The U.S. Army Corps of Engineers is creating a plan to combat future flooding in the New York metropolitan area, which could include massive storm barriers spanning New York Harbor, Western Long Island Sound, and other bays and tributaries. These storm surge barriers could permanently alter the landscape and health of these waterbodies and flood coastal communities in Long Island, Connecticut, and Westchester. They would also do nothing to address the real issue of climate change! In October, we worked with Congressman Tom Suozzi to get the Army Corps to hold a public meeting about its plan on Long Island. Prior to the meeting, we held a press conference with our partners at Save the Sound, Manhasset Bay Protection Committee, Hempstead Harbor Protection Committee, Coalition to Protect Hempstead Harbor, and Friends of the Bay to raise concerns about this "Gates from Hell" proposal.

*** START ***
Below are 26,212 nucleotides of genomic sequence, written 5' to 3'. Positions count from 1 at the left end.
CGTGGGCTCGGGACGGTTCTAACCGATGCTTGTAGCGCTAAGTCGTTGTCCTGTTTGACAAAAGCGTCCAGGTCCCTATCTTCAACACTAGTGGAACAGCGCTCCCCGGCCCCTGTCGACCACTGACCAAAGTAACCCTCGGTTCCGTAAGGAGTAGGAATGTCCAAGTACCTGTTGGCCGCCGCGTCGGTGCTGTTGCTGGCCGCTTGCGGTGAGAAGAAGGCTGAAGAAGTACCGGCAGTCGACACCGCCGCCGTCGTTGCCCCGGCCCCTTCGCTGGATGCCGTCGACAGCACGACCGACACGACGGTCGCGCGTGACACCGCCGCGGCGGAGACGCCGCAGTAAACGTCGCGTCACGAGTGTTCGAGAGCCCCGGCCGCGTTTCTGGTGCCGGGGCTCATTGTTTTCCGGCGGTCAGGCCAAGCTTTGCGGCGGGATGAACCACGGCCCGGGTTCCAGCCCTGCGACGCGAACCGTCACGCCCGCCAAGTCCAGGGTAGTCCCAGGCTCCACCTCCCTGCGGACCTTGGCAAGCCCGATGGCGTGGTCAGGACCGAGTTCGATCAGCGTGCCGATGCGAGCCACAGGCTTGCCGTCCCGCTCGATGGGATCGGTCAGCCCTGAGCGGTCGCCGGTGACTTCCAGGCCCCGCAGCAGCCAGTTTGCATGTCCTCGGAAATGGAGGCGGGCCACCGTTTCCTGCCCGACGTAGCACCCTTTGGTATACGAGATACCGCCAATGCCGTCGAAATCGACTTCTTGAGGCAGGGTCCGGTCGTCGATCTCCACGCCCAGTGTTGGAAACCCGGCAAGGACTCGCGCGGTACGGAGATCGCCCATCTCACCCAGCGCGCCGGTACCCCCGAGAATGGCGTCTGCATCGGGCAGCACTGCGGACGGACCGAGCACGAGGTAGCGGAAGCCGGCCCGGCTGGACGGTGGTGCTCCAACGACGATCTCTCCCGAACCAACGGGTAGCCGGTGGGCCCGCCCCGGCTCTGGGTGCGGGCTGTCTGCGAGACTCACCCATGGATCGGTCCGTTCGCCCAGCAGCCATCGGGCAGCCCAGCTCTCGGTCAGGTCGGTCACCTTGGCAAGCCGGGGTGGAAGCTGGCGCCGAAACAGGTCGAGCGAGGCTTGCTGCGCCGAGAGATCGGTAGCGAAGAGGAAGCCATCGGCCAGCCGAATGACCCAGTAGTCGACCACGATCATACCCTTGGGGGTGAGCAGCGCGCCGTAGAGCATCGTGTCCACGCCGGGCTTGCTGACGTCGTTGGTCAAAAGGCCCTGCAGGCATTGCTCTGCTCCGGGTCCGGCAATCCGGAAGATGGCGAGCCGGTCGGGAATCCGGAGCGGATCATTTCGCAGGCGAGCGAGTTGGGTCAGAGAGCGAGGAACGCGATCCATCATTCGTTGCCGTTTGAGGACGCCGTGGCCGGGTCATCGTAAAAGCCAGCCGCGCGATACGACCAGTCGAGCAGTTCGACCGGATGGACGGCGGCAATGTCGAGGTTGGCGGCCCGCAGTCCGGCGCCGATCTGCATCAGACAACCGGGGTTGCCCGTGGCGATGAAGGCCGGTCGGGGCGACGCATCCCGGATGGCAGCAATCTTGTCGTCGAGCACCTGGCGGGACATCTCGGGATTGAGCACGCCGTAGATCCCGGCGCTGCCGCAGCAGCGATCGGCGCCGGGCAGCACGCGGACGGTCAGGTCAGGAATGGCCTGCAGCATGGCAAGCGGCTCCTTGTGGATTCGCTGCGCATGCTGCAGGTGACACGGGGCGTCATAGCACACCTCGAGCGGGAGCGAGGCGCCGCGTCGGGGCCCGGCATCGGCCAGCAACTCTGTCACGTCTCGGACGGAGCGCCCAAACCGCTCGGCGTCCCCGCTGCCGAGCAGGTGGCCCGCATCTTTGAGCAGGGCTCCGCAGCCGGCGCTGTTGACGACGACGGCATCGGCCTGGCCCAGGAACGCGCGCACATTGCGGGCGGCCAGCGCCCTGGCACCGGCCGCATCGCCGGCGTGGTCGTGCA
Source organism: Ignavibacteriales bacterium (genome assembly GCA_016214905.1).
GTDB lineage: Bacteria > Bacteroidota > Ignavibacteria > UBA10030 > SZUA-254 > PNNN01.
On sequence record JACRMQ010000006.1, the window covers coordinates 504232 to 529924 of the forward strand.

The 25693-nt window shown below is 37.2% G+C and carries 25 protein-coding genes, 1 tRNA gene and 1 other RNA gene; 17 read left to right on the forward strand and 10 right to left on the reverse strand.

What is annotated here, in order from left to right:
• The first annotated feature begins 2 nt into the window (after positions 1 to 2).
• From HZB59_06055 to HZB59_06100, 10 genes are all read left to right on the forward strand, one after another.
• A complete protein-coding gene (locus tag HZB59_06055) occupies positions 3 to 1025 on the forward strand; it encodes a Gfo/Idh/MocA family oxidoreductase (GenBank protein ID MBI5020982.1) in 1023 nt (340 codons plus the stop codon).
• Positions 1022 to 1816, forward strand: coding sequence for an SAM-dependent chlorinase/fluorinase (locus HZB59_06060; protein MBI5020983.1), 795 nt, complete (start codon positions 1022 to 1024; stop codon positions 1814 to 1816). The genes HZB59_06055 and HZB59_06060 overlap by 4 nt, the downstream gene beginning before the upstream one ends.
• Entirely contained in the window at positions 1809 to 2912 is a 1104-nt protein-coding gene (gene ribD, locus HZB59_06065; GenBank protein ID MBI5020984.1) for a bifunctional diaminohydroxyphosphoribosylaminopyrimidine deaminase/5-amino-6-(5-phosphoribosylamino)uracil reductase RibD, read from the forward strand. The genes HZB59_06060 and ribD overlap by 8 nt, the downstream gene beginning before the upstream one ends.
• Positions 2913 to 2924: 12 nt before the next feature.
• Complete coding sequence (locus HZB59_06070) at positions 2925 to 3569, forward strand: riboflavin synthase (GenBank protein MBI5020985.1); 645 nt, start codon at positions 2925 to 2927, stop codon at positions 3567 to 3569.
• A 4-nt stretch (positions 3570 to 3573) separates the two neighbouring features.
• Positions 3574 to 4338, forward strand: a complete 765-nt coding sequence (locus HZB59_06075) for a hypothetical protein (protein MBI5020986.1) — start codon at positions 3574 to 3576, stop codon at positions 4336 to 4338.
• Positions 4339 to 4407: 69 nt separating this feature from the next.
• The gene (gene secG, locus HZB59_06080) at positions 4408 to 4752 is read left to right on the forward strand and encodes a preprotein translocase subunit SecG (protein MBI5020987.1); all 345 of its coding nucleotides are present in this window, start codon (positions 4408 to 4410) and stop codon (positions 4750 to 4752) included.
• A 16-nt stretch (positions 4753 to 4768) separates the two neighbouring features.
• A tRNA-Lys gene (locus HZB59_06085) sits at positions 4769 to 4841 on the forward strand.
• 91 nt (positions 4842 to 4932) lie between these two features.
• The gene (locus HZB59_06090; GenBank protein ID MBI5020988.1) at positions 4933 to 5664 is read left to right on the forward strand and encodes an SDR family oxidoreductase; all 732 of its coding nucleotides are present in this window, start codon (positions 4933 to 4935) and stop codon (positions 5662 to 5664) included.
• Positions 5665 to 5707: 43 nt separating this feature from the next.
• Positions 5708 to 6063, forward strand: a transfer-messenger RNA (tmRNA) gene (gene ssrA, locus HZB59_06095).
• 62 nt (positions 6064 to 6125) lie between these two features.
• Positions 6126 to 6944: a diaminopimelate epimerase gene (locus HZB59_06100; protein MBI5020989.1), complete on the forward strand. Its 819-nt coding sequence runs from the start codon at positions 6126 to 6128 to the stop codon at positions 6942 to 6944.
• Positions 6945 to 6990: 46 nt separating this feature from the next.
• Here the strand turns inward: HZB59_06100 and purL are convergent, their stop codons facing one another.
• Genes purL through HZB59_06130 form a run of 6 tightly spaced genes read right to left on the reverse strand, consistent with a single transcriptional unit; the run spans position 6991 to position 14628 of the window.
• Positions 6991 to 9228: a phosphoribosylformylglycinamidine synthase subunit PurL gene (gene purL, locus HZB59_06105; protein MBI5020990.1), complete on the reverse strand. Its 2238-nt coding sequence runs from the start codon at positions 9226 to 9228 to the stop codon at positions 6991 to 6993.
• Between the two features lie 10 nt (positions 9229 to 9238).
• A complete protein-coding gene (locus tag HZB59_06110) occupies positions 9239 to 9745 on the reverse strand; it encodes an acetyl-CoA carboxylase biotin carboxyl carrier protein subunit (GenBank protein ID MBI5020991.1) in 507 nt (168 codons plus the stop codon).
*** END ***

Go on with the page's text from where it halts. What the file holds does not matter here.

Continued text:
CCE's Adrienne Esposito Launches "Earth Witness News" Radio Show

Want to get the latest on cutting edge environmental issues from the person fighting for all of us 365 days a year? Adrienne Esposito is now hosting a radio show on WCRN 103.9 on the first Friday of the month at noon. The show premiered on October 5, and we just had another great show on November 2, featuring Carl LoBue from The Nature Conservancy discussing ocean protection. Tune in next month for more Earth Witness News!

Happenings

Showcasing Green Projects in Buffalo that Protect the Great Lakes

We were pleased to organize a tour, led by our friends at PUSH Buffalo, of green infrastructure projects in the City of Buffalo. Green infrastructure is a network of decentralized stormwater management practices, such as rain gardens, green roofs, trees, and permeable pavement, that can capture and infiltrate rain where it falls. Not only is this reducing polluted runoff and sewage overflows that can pollute Lake Erie, but it is beautifying neighborhoods and creating training and employment opportunities for the community too!